Im finding some dificult in search the type of device that is shown me by the Cisco Spectrum Expert.
I capture the picture in attach, where it identifies a Device, which is woriking on the 802.11g RF, and the Application identifies it as a Generic WideBand Device, given the Examples of Cordless Phones or wireless routers/bridges.
I try to follow the Device Power, but where ever i was, it never goes up of -60dBm, which was only two times, and i search all the time where it appears. I'he seen no Wireless Routers/Bridges, or Cordless Phones in my site.
Any ideas of what kind of equipment it could be ?
And the (UNK), stands for what ? Unkwown ?
There are some definite Duty Cycle (DC) Spikes in your trace. I believe that these are responsible for your Generic Wideband interference reports. 2414 - 2412 is pretty much center frequency of channel 1, and 2462 (the other one that I saw) is the center of channel 11. This is a dead giveaway. Your card is the first generation hardware, and this hardware see's very high wi-fi DC as a generic Wideband. It was a function of the hardware, and relative lack of CPU compared to the second generation cards. Interestingly back in 2005 when this hardware was released by Cognio, there where not a lot of WLAN's that would operate at DC above 30 % in a stable fashion, which is the trigger for this classification.
This is not a bug, but a hardware limitation - and one of the reasons why the second generation of hardware was released.
Now - as for your user issues. It looks like there are some AP's (very distant) on channels in between your 1-6-11 layout. These may have a bearing - in this trace they are not loud enough to see their DC.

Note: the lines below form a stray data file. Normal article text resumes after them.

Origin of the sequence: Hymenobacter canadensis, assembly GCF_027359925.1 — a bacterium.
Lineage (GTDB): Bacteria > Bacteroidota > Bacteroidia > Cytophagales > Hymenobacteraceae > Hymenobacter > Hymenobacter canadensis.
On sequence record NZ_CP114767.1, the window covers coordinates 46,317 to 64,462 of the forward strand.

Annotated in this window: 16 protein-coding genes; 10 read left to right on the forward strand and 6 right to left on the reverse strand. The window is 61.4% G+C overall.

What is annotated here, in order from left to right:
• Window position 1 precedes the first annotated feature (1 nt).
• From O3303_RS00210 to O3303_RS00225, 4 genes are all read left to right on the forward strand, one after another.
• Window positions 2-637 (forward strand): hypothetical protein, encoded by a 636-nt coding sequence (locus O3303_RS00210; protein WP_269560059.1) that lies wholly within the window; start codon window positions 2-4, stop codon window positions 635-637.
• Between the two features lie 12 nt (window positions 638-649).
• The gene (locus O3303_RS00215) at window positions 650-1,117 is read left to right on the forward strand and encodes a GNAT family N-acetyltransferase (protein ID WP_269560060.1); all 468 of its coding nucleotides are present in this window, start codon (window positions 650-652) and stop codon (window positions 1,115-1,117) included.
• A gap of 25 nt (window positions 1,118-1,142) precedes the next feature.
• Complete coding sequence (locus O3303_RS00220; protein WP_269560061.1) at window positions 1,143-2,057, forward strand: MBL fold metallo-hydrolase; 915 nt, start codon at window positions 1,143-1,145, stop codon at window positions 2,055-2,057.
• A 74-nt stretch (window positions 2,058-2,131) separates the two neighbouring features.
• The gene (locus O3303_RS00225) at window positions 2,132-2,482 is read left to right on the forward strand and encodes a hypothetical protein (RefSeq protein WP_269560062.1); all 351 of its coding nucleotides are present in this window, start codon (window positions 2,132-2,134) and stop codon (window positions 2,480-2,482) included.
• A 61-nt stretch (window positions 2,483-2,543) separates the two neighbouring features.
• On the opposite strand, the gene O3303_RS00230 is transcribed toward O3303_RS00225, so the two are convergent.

I would check the lowest rates enabled on the AP's - try to eliminate 1,2,5 if you can, this will lower the overall duty cycle. DC as a whole on this network does not look bad at all - just in brief bursts.
As to your question on how DC afects a wifi network. 100% is the maximum number of timeslots available on the medium. Energy in the channel causes ED to go high, and CCA (clear channel assessment) to be set negative - which of course causes all our adapters to wait. If DC is bad enough - you will have nothing working.
Now think about how Wifi works - an AP is essentially a half duplex device and must spend at least as much time listening as it does talking. In a wifi network there are only two things that 802.11 can do to recover from a failed transfer attempt - it can retransmit the packet - which will turn on the radio a second time to send data that already was sent (increasing duty cycle) or rate shift to a slower rate - since the size of the data will not change - this will also increase the duty cycle significantly.
When things are really bad - you will see a heavily loaded network gradually approach 40-50% DC and then spike to 90-100%.
I'm not certain that this is what is happening on your network. The DC overall looks good on average. But there is something spiking it periodically, and depending on the clients this can be enough to cause issues at the application layer. Hence my suggestion to eliminate the lowest rates.
You might also try changing up some of the channels. From where this capture was taken - there was virtually no activity on channel 6 and very little on 11 - there was one artifact that I saw with High DC a couple of times in channel 11 - you will see this if you run the trace through and look at the Real Time DC plot with the max hold on....I'm not certain what that is - but possibly this could be causing you issues on the site as well.
As for tracking down the generic wideband - in the trace I saw it was not active long enough to really track it down. When an interference source quits transmitting - or we quit seeing it in classification you will see the time since last update counter at the top of the device finder tab start to increment. As long as you have the device in device finder - the classification event will remain true - up to 5 minutes after the last received transmission from the device.
Hope this helps.